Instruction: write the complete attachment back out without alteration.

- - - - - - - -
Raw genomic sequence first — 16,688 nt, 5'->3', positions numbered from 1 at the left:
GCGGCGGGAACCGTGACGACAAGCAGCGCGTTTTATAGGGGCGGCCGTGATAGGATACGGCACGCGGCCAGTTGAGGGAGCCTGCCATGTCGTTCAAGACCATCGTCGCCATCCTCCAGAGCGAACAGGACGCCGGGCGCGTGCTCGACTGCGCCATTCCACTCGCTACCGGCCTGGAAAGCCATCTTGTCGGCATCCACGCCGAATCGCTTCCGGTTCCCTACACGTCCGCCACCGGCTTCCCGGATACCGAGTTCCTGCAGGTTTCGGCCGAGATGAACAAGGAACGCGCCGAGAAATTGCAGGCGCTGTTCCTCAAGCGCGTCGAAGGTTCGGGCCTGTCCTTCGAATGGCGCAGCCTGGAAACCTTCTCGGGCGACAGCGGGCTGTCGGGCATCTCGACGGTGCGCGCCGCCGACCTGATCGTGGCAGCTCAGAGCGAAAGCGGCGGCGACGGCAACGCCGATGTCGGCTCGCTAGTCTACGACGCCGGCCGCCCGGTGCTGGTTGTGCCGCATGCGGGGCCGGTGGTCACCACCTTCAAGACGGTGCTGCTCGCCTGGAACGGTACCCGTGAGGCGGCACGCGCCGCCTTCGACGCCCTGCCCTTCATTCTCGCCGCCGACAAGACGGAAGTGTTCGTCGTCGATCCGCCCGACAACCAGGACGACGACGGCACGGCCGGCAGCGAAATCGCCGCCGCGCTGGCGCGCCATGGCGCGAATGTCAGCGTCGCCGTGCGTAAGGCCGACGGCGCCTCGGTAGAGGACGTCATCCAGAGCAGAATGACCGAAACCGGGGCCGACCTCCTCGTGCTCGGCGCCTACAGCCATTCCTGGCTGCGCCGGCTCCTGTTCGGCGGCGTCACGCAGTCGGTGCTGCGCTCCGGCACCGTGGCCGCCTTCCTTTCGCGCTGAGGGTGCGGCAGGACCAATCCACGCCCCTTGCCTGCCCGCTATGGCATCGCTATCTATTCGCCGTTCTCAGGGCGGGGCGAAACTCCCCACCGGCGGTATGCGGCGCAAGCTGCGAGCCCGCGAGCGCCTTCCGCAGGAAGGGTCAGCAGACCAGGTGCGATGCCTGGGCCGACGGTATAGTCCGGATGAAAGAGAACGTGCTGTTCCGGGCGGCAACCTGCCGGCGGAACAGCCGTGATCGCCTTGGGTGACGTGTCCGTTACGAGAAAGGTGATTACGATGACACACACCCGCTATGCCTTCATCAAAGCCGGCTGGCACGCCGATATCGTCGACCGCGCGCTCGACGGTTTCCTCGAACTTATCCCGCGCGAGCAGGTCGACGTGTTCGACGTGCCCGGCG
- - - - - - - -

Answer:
Raw genomic sequence first — 16,688 nt, 5'->3', positions numbered from 1 at the left:
GCGGCGGGAACCGTGACGACAAGCAGCGCGTTTTATAGGGGCGGCCGTGATAGGATACGGCACGCGGCCAGTTGAGGGAGCCTGCCATGTCGTTCAAGACCATCGTCGCCATCCTCCAGAGCGAACAGGACGCCGGGCGCGTGCTCGACTGCGCCATTCCACTCGCTACCGGCCTGGAAAGCCATCTTGTCGGCATCCACGCCGAATCGCTTCCGGTTCCCTACACGTCCGCCACCGGCTTCCCGGATACCGAGTTCCTGCAGGTTTCGGCCGAGATGAACAAGGAACGCGCCGAGAAATTGCAGGCGCTGTTCCTCAAGCGCGTCGAAGGTTCGGGCCTGTCCTTCGAATGGCGCAGCCTGGAAACCTTCTCGGGCGACAGCGGGCTGTCGGGCATCTCGACGGTGCGCGCCGCCGACCTGATCGTGGCAGCTCAGAGCGAAAGCGGCGGCGACGGCAACGCCGATGTCGGCTCGCTAGTCTACGACGCCGGCCGCCCGGTGCTGGTTGTGCCGCATGCGGGGCCGGTGGTCACCACCTTCAAGACGGTGCTGCTCGCCTGGAACGGTACCCGTGAGGCGGCACGCGCCGCCTTCGACGCCCTGCCCTTCATTCTCGCCGCCGACAAGACGGAAGTGTTCGTCGTCGATCCGCCCGACAACCAGGACGACGACGGCACGGCCGGCAGCGAAATCGCCGCCGCGCTGGCGCGCCATGGCGCGAATGTCAGCGTCGCCGTGCGTAAGGCCGACGGCGCCTCGGTAGAGGACGTCATCCAGAGCAGAATGACCGAAACCGGGGCCGACCTCCTCGTGCTCGGCGCCTACAGCCATTCCTGGCTGCGCCGGCTCCTGTTCGGCGGCGTCACGCAGTCGGTGCTGCGCTCCGGCACCGTGGCCGCCTTCCTTTCGCGCTGAGGGTGCGGCAGGACCAATCCACGCCCCTTGCCTGCCCGCTATGGCATCGCTATCTATTCGCCGTTCTCAGGGCGGGGCGAAACTCCCCACCGGCGGTATGCGGCGCAAGCTGCGAGCCCGCGAGCGCCTTCCGCAGGAAGGGTCAGCAGACCAGGTGCGATGCCTGGGCCGACGGTATAGTCCGGATGAAAGAGAACGTGCTGTTCCGGGCGGCAACCTGCCGGCGGAACAGCCGTGATCGCCTTGGGTGACGTGTCCGTTACGAGAAAGGTGATTACGATGACACACACCCGCTATGCCTTCATCAAAGCCGGCTGGCACGCCGATATCGTCGACCGCGCGCTCGACGGTTTCCTCGAACTTATCCCGCGCGAGCAGGTCGACGTGTTCGACGTGCCCGGCG